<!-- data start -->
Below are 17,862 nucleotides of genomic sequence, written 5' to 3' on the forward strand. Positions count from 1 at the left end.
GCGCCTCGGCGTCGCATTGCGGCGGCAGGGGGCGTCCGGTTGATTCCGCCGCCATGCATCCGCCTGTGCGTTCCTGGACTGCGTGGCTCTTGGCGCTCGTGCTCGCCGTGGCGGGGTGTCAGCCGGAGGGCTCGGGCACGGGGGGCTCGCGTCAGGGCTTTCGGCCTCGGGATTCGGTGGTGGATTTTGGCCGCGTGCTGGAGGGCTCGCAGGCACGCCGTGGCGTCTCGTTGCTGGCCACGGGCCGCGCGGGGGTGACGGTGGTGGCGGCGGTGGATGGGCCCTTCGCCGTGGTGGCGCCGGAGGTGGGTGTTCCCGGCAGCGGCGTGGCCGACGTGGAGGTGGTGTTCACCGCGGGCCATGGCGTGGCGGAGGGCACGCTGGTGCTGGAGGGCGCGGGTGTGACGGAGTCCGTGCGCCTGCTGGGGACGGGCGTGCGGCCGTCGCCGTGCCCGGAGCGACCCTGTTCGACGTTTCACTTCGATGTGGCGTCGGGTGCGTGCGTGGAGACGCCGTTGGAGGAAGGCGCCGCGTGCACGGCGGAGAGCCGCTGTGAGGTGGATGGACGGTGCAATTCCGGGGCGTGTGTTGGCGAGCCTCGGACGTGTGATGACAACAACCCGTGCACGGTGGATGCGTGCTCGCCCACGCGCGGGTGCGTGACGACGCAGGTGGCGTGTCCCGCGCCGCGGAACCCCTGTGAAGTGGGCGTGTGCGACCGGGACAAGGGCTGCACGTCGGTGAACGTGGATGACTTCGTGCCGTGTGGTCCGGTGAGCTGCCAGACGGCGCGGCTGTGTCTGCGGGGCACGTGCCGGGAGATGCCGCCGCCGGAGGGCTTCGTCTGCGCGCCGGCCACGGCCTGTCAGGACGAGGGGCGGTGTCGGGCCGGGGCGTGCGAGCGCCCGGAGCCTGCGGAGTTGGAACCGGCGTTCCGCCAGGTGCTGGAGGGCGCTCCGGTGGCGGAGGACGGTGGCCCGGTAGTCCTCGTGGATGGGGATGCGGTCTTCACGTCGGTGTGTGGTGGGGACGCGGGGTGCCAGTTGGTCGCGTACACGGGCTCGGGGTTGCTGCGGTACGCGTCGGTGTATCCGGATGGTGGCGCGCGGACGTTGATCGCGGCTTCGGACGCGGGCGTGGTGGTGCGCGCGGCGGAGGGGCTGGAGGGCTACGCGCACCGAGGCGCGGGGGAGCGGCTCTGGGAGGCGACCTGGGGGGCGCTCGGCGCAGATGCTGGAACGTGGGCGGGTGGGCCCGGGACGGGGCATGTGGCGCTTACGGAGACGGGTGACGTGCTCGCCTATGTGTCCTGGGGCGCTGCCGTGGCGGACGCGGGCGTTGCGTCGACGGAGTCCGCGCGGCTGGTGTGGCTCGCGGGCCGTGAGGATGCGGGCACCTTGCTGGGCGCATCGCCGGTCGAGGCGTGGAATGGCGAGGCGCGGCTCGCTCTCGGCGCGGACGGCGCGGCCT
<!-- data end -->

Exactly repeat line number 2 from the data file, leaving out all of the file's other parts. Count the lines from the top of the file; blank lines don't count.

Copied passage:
GCGCCTCGGCGTCGCATTGCGGCGGCAGGGGGCGTCCGGTTGATTCCGCCGCCATGCATCCGCCTGTGCGTTCCTGGACTGCGTGGCTCTTGGCGCTCGTGCTCGCCGTGGCGGGGTGTCAGCCGGAGGGCTCGGGCACGGGGGGCTCGCGTCAGGGCTTTCGGCCTCGGGATTCGGTGGTGGATTTTGGCCGCGTGCTGGAGGGCTCGCAGGCACGCCGTGGCGTCTCGTTGCTGGCCACGGGCCGCGCGGGGGTGACGGTGGTGGCGGCGGTGGATGGGCCCTTCGCCGTGGTGGCGCCGGAGGTGGGTGTTCCCGGCAGCGGCGTGGCCGACGTGGAGGTGGTGTTCACCGCGGGCCATGGCGTGGCGGAGGGCACGCTGGTGCTGGAGGGCGCGGGTGTGACGGAGTCCGTGCGCCTGCTGGGGACGGGCGTGCGGCCGTCGCCGTGCCCGGAGCGACCCTGTTCGACGTTTCACTTCGATGTGGCGTCGGGTGCGTGCGTGGAGACGCCGTTGGAGGAAGGCGCCGCGTGCACGGCGGAGAGCCGCTGTGAGGTGGATGGACGGTGCAATTCCGGGGCGTGTGTTGGCGAGCCTCGGACGTGTGATGACAACAACCCGTGCACGGTGGATGCGTGCTCGCCCACGCGCGGGTGCGTGACGACGCAGGTGGCGTGTCCCGCGCCGCGGAACCCCTGTGAAGTGGGCGTGTGCGACCGGGACAAGGGCTGCACGTCGGTGAACGTGGATGACTTCGTGCCGTGTGGTCCGGTGAGCTGCCAGACGGCGCGGCTGTGTCTGCGGGGCACGTGCCGGGAGATGCCGCCGCCGGAGGGCTTCGTCTGCGCGCCGGCCACGGCCTGTCAGGACGAGGGGCGGTGTCGGGCCGGGGCGTGCGAGCGCCCGGAGCCTGCGGAGTTGGAACCGGCGTTCCGCCAGGTGCTGGAGGGCGCTCCGGTGGCGGAGGACGGTGGCCCGGTAGTCCTCGTGGATGGGGATGCGGTCTTCACGTCGGTGTGTGGTGGGGACGCGGGGTGCCAGTTGGTCGCGTACACGGGCTCGGGGTTGCTGCGGTACGCGTCGGTGTATCCGGATGGTGGCGCGCGGACGTTGATCGCGGCTTCGGACGCGGGCGTGGTGGTGCGCGCGGCGGAGGGGCTGGAGGGCTACGCGCACCGAGGCGCGGGGGAGCGGCTCTGGGAGGCGACCTGGGGGGCGCTCGGCGCAGATGCTGGAACGTGGGCGGGTGGGCCCGGGACGGGGCATGTGGCGCTTACGGAGACGGGTGACGTGCTCGCCTATGTGTCCTGGGGCGCTGCCGTGGCGGACGCGGGCGTTGCGTCGACGGAGTCCGCGCGGCTGGTGTGGCTCGCGGGCCGTGAGGATGCGGGCACCTTGCTGGGCGCATCGCCGGTCGAGGCGTGGAATGGCGAGGCGCGGCTCGCTCTCGGCGCGGACGGCGCGGCCT